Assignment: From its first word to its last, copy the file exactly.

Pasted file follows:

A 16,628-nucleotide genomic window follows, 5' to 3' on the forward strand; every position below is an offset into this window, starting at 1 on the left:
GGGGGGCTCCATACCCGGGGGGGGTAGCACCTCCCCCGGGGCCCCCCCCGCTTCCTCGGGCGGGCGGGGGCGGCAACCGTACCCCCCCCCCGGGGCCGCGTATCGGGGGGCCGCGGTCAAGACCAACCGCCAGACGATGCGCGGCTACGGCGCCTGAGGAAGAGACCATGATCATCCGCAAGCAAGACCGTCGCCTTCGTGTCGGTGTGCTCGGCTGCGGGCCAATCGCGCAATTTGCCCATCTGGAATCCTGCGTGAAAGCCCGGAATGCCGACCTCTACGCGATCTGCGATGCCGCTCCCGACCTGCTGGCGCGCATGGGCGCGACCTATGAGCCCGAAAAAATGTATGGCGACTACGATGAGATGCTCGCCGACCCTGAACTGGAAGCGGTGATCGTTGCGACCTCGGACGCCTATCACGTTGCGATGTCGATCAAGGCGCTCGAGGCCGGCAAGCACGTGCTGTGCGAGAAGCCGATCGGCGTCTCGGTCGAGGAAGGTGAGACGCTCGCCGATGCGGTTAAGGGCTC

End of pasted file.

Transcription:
A 16,628-nucleotide genomic window follows, 5' to 3' on the forward strand; every position below is an offset into this window, starting at 1 on the left:
GGGGGGCTCCATACCCGGGGGGGGTAGCACCTCCCCCGGGGCCCCCCCCGCTTCCTCGGGCGGGCGGGGGCGGCAACCGTACCCCCCCCCCGGGGCCGCGTATCGGGGGGCCGCGGTCAAGACCAACCGCCAGACGATGCGCGGCTACGGCGCCTGAGGAAGAGACCATGATCATCCGCAAGCAAGACCGTCGCCTTCGTGTCGGTGTGCTCGGCTGCGGGCCAATCGCGCAATTTGCCCATCTGGAATCCTGCGTGAAAGCCCGGAATGCCGACCTCTACGCGATCTGCGATGCCGCTCCCGACCTGCTGGCGCGCATGGGCGCGACCTATGAGCCCGAAAAAATGTATGGCGACTACGATGAGATGCTCGCCGACCCTGAACTGGAAGCGGTGATCGTTGCGACCTCGGACGCCTATCACGTTGCGATGTCGATCAAGGCGCTCGAGGCCGGCAAGCACGTGCTGTGCGAGAAGCCGATCGGCGTCTCGGTCGAGGAAGGTGAGACGCTCGCCGATGCGGTTAAGGGCTC